South Africa take the stats honours
It will go down in the record books as a drawn series, but South Africa will feel they should have sealed it after twice being denied victory by a single wicket. The numbers certainly point their way, with South Africa leading in almost all aspects - they scored 280 more runs than England, took six more wickets, struck three more centuries, and averaged 7.64 more runs per wicket. But England's last-ditch heroics denied South Africa successive series wins against England, keeping in tact the jinx: since South Africa's return to international cricket, neither team has won consecutive series against the other. In eight series during this period, South Africa have won three, England two, and three have been drawn.
|Team||Runs scored||Wkts taken||Bat ave||100s/ 50s||5WI/ 10WM|
|South Africa||2356||67||38.62||5/ 11||3/ 0|
|England||2076||61||30.98||2/ 12||3/ 0|
England recorded the only 450-plus total in the series - they scored 574 for 9 in Durban - but they were also by far the more inconsistent team, being bowled out for less than 300 three times, and escaping on two other occasions when they were nine down. Only three of their batsmen - Paul Collingwood, Ian Bell and Alastair Cook - averaged more than 30, compared to five South Africans - Graeme Smith, Mark Boucher, Jacques Kallis, Hashim Amla and AB de Villiers.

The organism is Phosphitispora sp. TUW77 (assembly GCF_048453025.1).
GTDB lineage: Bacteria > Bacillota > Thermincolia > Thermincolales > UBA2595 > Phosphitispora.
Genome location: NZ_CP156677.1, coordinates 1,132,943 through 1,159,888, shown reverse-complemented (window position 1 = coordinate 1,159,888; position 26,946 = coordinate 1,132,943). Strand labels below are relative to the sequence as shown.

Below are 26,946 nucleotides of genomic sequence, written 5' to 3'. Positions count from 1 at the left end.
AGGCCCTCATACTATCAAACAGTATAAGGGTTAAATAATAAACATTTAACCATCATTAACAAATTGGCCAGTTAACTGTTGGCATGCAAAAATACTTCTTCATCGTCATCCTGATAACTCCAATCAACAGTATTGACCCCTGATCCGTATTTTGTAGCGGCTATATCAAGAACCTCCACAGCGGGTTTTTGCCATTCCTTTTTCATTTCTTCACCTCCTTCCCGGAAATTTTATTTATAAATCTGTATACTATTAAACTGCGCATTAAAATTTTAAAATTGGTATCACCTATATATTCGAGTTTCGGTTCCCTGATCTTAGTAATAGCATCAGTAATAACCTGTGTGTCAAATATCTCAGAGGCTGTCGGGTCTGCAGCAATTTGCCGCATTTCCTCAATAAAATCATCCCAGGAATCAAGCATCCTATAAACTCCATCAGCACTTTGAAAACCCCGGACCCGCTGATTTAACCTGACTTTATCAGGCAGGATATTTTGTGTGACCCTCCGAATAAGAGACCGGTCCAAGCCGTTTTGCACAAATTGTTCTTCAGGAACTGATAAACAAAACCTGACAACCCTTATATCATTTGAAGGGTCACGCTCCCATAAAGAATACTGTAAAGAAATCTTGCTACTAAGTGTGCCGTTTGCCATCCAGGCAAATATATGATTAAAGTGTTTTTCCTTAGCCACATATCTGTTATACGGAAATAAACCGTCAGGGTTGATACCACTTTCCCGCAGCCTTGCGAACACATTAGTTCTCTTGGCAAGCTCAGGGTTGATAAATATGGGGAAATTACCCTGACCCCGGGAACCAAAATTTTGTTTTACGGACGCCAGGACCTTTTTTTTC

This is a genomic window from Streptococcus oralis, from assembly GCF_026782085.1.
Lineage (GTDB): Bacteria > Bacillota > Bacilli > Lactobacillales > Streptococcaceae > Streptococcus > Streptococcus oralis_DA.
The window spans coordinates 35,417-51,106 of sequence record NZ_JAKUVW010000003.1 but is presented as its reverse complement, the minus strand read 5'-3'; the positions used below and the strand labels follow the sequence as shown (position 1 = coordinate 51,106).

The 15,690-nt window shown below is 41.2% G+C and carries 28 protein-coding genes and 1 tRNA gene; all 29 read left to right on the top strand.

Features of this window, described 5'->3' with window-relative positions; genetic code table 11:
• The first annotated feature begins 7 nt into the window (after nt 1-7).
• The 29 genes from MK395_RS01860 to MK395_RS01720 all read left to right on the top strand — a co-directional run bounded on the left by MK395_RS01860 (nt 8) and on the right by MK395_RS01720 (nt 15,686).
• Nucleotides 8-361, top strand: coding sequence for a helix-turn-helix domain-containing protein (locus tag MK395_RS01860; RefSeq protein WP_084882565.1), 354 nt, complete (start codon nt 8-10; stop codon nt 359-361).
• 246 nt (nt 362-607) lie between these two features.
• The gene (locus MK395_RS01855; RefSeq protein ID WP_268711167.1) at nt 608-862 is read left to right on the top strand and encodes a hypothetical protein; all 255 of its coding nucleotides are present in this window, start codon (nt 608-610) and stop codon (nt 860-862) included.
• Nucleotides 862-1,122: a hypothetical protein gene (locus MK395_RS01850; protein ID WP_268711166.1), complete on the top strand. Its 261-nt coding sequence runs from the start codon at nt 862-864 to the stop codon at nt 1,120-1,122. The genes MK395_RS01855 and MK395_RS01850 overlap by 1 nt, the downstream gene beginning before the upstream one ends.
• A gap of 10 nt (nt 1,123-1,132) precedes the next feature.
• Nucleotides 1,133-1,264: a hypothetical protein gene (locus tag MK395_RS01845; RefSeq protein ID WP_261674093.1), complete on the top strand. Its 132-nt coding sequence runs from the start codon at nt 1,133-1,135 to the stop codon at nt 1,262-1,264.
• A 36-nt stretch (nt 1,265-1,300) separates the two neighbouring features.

For both teams, though, the opening partnership was an area of concern, lending further weight to the theory that South Africa is the toughest venue for openers. England's opening partnerships were patchy - four times the first wicket fell before ten - but Strauss and Cook did put together stands of 71 (in Durban) and 101 (in Cape Town). The South African pair of Smith and Ashwell Prince were worse - in seven innings their highest stand was 36, and the average stand a miserable 14.42. In fact, it was their worst returns for any wicket - their average partnerships for the ninth and tenth wickets yielded more runs.
The chief culprit was Prince, who scored less than 25% of the runs made by his opening partner. Smith led the way for South Africa in terms of runs and averages, but Prince brought up the rear (among specialist batsmen), managing only 97 runs despite scoring 45 in his first innings of the series; thereafter, he couldn't go beyond 19. Prince and JP Duminy (114 in seven innings) were easily the laggards in South Africa's batting line-up.
The partnership stats for South Africa indicate that the second-wicket pair was the strongest - Smith and Amla put together two century stands, including 230 in Cape Town. The lower order was held together superbly by Boucher and de Villiers - the average stands for the fifth, sixth and seventh wickets were all more than 40.